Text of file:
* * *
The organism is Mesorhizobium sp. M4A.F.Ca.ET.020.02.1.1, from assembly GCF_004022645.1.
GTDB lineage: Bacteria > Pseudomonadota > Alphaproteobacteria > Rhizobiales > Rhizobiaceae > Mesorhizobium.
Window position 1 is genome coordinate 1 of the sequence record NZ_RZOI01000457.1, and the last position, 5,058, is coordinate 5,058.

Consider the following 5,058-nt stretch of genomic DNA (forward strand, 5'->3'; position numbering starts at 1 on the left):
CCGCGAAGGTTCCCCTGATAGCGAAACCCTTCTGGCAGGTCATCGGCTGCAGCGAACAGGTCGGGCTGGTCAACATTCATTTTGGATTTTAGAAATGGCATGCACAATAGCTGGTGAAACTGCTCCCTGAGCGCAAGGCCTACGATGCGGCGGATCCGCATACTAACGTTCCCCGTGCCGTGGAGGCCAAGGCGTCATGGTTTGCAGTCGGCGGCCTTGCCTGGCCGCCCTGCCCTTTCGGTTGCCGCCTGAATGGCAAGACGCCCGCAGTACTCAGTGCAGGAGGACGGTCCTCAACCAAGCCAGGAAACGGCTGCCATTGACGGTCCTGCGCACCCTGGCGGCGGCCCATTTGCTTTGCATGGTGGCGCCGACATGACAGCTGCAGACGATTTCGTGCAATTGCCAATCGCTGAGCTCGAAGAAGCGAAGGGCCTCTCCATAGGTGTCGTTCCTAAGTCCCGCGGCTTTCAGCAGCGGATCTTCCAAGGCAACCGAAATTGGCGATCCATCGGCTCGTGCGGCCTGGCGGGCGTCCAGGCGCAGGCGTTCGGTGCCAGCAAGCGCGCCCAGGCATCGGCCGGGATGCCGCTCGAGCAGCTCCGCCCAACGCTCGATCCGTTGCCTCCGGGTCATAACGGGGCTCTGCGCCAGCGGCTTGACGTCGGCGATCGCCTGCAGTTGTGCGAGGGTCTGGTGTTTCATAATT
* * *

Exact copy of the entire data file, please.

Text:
The organism is Mesorhizobium sp. M4A.F.Ca.ET.020.02.1.1, from assembly GCF_004022645.1.
GTDB lineage: Bacteria > Pseudomonadota > Alphaproteobacteria > Rhizobiales > Rhizobiaceae > Mesorhizobium.
Window position 1 is genome coordinate 1 of the sequence record NZ_RZOI01000457.1, and the last position, 5,058, is coordinate 5,058.

Consider the following 5,058-nt stretch of genomic DNA (forward strand, 5'->3'; position numbering starts at 1 on the left):
CCGCGAAGGTTCCCCTGATAGCGAAACCCTTCTGGCAGGTCATCGGCTGCAGCGAACAGGTCGGGCTGGTCAACATTCATTTTGGATTTTAGAAATGGCATGCACAATAGCTGGTGAAACTGCTCCCTGAGCGCAAGGCCTACGATGCGGCGGATCCGCATACTAACGTTCCCCGTGCCGTGGAGGCCAAGGCGTCATGGTTTGCAGTCGGCGGCCTTGCCTGGCCGCCCTGCCCTTTCGGTTGCCGCCTGAATGGCAAGACGCCCGCAGTACTCAGTGCAGGAGGACGGTCCTCAACCAAGCCAGGAAACGGCTGCCATTGACGGTCCTGCGCACCCTGGCGGCGGCCCATTTGCTTTGCATGGTGGCGCCGACATGACAGCTGCAGACGATTTCGTGCAATTGCCAATCGCTGAGCTCGAAGAAGCGAAGGGCCTCTCCATAGGTGTCGTTCCTAAGTCCCGCGGCTTTCAGCAGCGGATCTTCCAAGGCAACCGAAATTGGCGATCCATCGGCTCGTGCGGCCTGGCGGGCGTCCAGGCGCAGGCGTTCGGTGCCAGCAAGCGCGCCCAGGCATCGGCCGGGATGCCGCTCGAGCAGCTCCGCCCAACGCTCGATCCGTTGCCTCCGGGTCATAACGGGGCTCTGCGCCAGCGGCTTGACGTCGGCGATCGCCTGCAGTTGTGCGAGGGTCTGGTGTTTCATAATT